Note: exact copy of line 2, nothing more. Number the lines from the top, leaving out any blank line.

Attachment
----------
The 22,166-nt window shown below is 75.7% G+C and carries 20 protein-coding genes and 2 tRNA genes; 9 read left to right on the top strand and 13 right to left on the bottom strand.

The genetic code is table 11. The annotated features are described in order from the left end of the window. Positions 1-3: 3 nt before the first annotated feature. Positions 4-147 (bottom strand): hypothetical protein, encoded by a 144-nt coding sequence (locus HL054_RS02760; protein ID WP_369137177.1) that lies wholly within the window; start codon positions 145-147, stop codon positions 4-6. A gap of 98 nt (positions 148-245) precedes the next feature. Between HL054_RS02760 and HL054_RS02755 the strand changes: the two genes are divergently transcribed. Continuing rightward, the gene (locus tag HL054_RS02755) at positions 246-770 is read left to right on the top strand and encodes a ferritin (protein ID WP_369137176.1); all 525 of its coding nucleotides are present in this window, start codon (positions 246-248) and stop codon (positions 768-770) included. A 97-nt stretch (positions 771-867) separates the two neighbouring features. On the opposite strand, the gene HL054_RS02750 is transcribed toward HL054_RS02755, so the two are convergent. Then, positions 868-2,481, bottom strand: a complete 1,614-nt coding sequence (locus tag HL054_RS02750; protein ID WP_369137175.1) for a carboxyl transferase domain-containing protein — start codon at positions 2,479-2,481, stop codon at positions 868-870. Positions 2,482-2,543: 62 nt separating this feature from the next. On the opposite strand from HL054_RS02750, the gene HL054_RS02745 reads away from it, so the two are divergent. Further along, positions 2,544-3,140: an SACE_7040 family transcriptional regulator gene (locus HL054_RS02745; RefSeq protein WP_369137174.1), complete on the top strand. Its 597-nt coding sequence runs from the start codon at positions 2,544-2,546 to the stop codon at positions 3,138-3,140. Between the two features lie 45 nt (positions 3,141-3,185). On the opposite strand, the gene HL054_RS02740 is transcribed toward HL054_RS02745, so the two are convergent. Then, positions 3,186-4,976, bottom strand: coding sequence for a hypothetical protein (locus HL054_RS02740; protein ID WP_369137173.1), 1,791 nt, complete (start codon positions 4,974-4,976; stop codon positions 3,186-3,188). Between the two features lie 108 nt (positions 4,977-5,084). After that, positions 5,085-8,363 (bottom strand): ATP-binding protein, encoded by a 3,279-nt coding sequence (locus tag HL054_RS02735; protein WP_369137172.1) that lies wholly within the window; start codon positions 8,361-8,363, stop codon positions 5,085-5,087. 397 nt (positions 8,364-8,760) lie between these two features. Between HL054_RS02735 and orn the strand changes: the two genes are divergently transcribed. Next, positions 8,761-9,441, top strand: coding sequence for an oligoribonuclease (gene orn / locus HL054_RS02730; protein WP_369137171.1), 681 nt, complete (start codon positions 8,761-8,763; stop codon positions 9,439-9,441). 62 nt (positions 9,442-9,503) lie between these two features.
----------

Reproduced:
The genetic code is table 11. The annotated features are described in order from the left end of the window. Positions 1-3: 3 nt before the first annotated feature. Positions 4-147 (bottom strand): hypothetical protein, encoded by a 144-nt coding sequence (locus HL054_RS02760; protein ID WP_369137177.1) that lies wholly within the window; start codon positions 145-147, stop codon positions 4-6. A gap of 98 nt (positions 148-245) precedes the next feature. Between HL054_RS02760 and HL054_RS02755 the strand changes: the two genes are divergently transcribed. Continuing rightward, the gene (locus tag HL054_RS02755) at positions 246-770 is read left to right on the top strand and encodes a ferritin (protein ID WP_369137176.1); all 525 of its coding nucleotides are present in this window, start codon (positions 246-248) and stop codon (positions 768-770) included. A 97-nt stretch (positions 771-867) separates the two neighbouring features. On the opposite strand, the gene HL054_RS02750 is transcribed toward HL054_RS02755, so the two are convergent. Then, positions 868-2,481, bottom strand: a complete 1,614-nt coding sequence (locus tag HL054_RS02750; protein ID WP_369137175.1) for a carboxyl transferase domain-containing protein — start codon at positions 2,479-2,481, stop codon at positions 868-870. Positions 2,482-2,543: 62 nt separating this feature from the next. On the opposite strand from HL054_RS02750, the gene HL054_RS02745 reads away from it, so the two are divergent. Further along, positions 2,544-3,140: an SACE_7040 family transcriptional regulator gene (locus HL054_RS02745; RefSeq protein WP_369137174.1), complete on the top strand. Its 597-nt coding sequence runs from the start codon at positions 2,544-2,546 to the stop codon at positions 3,138-3,140. Between the two features lie 45 nt (positions 3,141-3,185). On the opposite strand, the gene HL054_RS02740 is transcribed toward HL054_RS02745, so the two are convergent. Then, positions 3,186-4,976, bottom strand: coding sequence for a hypothetical protein (locus HL054_RS02740; protein ID WP_369137173.1), 1,791 nt, complete (start codon positions 4,974-4,976; stop codon positions 3,186-3,188). Between the two features lie 108 nt (positions 4,977-5,084). After that, positions 5,085-8,363 (bottom strand): ATP-binding protein, encoded by a 3,279-nt coding sequence (locus tag HL054_RS02735; protein WP_369137172.1) that lies wholly within the window; start codon positions 8,361-8,363, stop codon positions 5,085-5,087. 397 nt (positions 8,364-8,760) lie between these two features. Between HL054_RS02735 and orn the strand changes: the two genes are divergently transcribed. Next, positions 8,761-9,441, top strand: coding sequence for an oligoribonuclease (gene orn / locus HL054_RS02730; protein WP_369137171.1), 681 nt, complete (start codon positions 8,761-8,763; stop codon positions 9,439-9,441). 62 nt (positions 9,442-9,503) lie between these two features.